Orna Mulcahy: Can we keep it real down at the Frascati please?
Shopping centre bosses keen to push the dream – bright young things – instead of reality
Frascati Shopping Centre: Hoarding seems to suggest Aldi and a couple of dozen extra stores and eateries will attract a whole new demographic.
A lot of shiny happy people have appeared on the hoarding around the Frascati shopping centre in Blackrock, which is doubling in size and getting a new tenant – Aldi – to add to its line up of M&S, Debenhams and McDonald’s.
When it’s finished sometime in 2018, the centre, now owned by a US investment fund, will have a whole new layer on top where people can eat with a view of the shopping centre across the road, towards the sea.
In the meantime, it’s all a bit higgledy piggledy – and pardon our appearance. I don’t mind the disruption of parking in a bush somewhere around the back but as for the “vision” of what’s to come all I can say is – don’t be ridiculous.
The hoarding seems to suggest that the German supermarket and a couple of dozen extra stores and eateries will attract a whole new demographic – viz gorgeous fun-loving folk, who will gather there on the side of the Blackrock bypass to noodle and canoodle around the Frascati, eating elegant little mouthfuls, sniffing scent sticks and generally being delightful.
In one picture there’s a handsome couple entranced with each other by a deli counter, in another some gals laughing uncontrollably over a coffee and, further along, the same ladies now in their car in paroxysms of joy over a pair of mustard high-heels. Mad, hilarious stuff.
There’s a picture of some huge red lips and then a granny in grey hanging out with an adorable child – no new shoes for her mind – but important to have her, just in case people might quibble about ageism or anything tiresome like that.
Desperately chasing millennials
As a Frascati regular, forgive me for suggesting that this is just pants. It’s yet another imagined reality by a big business desperately chasing millennials who couldn’t care less. Increasingly they get their new shoes, their clothes and even their lipstick online, and only darken the door of Frascati to buy M&S salads and see if there’s anything they might have missed in the tiny Top Shop concession.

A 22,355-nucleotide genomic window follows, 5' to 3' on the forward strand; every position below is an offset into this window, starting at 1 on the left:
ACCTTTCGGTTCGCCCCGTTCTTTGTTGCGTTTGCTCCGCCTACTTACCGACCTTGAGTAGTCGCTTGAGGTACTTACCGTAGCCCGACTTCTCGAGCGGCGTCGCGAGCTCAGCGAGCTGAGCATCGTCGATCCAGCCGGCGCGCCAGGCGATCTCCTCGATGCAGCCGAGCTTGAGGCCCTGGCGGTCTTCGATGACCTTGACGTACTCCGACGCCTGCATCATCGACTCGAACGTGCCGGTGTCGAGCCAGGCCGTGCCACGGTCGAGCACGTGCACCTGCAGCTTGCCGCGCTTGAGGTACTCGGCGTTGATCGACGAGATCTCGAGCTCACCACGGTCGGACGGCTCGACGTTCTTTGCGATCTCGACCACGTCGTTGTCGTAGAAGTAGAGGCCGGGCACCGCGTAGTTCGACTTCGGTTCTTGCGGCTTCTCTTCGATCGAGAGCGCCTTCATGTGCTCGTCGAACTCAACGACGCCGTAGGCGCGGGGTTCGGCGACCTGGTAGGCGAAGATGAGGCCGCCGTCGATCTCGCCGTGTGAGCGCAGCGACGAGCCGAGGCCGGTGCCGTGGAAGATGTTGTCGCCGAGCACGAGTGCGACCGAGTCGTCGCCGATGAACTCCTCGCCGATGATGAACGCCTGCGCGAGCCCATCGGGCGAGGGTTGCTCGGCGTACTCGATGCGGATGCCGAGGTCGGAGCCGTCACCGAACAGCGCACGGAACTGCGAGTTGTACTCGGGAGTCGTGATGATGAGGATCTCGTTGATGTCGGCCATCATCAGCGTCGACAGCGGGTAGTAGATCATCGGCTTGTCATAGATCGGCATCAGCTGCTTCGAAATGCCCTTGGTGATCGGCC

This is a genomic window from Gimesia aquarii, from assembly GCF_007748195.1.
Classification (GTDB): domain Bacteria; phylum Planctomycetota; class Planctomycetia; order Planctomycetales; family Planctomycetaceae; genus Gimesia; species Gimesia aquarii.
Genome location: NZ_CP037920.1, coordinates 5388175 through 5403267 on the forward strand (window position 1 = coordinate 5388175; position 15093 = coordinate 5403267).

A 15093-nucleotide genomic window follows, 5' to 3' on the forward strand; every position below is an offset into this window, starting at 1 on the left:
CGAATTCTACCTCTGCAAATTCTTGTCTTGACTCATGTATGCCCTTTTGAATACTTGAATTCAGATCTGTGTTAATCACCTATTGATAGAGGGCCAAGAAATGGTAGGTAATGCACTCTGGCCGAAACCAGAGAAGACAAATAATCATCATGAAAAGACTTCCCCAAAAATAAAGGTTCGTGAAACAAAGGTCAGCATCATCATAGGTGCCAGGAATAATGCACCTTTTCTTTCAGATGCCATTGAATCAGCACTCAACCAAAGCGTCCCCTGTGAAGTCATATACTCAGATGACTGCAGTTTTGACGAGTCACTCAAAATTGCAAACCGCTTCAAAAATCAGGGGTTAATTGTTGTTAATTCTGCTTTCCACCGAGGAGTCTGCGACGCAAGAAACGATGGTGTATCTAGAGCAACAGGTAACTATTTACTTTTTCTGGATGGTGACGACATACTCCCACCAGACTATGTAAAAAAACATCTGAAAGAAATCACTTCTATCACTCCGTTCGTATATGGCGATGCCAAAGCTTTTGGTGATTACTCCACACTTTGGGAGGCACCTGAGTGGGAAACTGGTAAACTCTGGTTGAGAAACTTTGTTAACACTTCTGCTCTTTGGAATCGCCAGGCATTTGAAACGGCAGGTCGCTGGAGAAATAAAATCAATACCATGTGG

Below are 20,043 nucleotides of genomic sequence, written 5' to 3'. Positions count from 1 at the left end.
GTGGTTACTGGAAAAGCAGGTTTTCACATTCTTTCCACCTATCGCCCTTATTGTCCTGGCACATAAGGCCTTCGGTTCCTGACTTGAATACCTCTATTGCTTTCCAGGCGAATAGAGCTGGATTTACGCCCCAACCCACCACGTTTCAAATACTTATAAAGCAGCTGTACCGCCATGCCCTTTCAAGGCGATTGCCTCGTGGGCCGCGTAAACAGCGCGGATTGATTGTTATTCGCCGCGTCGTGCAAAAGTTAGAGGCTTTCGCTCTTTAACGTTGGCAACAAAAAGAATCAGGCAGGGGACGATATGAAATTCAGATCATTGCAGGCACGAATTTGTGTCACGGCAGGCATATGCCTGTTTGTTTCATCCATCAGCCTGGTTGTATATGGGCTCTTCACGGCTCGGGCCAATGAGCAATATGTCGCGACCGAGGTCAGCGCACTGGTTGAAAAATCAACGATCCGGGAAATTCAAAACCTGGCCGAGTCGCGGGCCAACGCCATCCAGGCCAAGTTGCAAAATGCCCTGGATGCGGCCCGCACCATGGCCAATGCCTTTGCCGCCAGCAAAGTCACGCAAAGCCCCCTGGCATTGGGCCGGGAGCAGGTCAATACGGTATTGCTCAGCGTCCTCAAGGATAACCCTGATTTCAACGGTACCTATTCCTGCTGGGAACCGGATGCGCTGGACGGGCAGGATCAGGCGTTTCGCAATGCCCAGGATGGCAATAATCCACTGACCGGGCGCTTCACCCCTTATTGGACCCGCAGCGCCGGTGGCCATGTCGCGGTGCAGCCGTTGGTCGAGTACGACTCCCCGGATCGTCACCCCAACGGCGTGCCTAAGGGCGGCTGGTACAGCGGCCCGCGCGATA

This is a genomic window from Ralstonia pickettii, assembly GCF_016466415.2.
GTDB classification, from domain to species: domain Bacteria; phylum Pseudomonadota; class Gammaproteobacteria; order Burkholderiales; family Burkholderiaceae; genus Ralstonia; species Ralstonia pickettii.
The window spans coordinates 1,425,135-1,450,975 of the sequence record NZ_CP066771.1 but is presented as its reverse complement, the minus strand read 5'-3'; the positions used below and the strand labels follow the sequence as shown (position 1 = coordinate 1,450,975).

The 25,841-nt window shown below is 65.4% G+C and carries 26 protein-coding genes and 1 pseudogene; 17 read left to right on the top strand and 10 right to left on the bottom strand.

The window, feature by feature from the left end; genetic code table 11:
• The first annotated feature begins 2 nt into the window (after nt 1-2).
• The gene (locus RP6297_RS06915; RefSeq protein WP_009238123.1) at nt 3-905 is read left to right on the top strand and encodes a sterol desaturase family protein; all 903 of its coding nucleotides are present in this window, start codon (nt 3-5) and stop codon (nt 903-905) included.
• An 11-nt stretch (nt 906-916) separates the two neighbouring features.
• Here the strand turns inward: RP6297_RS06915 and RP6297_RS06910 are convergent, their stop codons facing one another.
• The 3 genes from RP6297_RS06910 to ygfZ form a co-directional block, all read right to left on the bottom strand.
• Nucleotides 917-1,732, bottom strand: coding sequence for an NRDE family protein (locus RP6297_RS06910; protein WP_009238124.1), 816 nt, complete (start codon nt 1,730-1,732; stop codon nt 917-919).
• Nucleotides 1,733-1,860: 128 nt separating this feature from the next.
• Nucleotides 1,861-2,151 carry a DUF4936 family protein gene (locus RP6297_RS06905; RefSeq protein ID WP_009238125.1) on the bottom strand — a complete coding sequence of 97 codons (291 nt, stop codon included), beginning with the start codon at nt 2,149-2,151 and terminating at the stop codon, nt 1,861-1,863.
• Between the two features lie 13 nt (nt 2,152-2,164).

But in much as the same way as house-builders like to splash images of St Stephens Green and Temple Bar across brochures for apartment blocks in Stepaside or Celbridge, so the Frascati honchos are determined to push the dream – bright young things – instead of the reality: people like me who are generally quite dowdy and cross but who like bricks-and-mortar stores and have decent money to spend.
I would like to know how this vision was developed or if the discussion went any further than a quick search through Getty Images for “happy people shopping” or, perhaps “good looking affluent Caucasian women shopping”.
Do advertising agencies really believe that people are in any way convinced or excited by these images of vaguely Mitteleuropean-looking people laughing like drains or finding meaning over the fresh produce display? These images are like musak: barely noticeable, but when you do notice, extremely annoying.
Wouldn’t it be great if, instead of importing these creatures from planet perfect, Frascati took a leaf from Lidl’s book and showed its core and future shoppers just as they are? A quick scoot around the centre would tell them all they need to know about Frascati types. Instead of the group of gals, you could have a nice pair of 60-somethings staring into the depths of the €14 meal deal display or heaving six packs of 25-per-cent-off champagne into their trolley for the imminent and quite stressful wedding of their daughter to a man from Caracas.
Can I suggest some other hoarding-worthy personalities that would give regulars a thrill of recognition? What about the lynx-eyed person hovering near the bread display near closing time when the yellow reduced stickers go on? Or the woman leaning in, not in a Sheryl Sandberg way, but up to her shoulder in bags of lettuce, trying to pull the very freshest bag from the back of the shelf?
What about the Lulu Lemonised Mom, who maybe a few years back could have qualified to share a loving moment with her man at the deli counter but who is now buying carrot sticks for lunchboxes and liable to get very stressed if there are no Colin the Caterpillar birthday cakes left?
What of the whole families having their lunch in McDonald’s, the chain smokers sitting outside in a light drizzle, or the lone elderly person sitting on a bench at the entrance, parked there by a middle-aged child, because their mild heart failure means they can’t make the journey to the shops and then actually shop? What about the super annoying person – I’m afraid it’s usually a woman – who forages endlessly in her handbag looking for her purse which has many different zippered compartments, the last one of which contains a voucher.
And then, while they are at all of this refurbishment, what about giving these real people the kind of features they would really appreciate in a new shopping centre – fewer delis, say, but a drive-by chemist? Less sparkly shoes and more clean toilets and a machine that will give out Euro coins for notes, because one thing is sure about this new fancy Frascati – the parking will be pricey.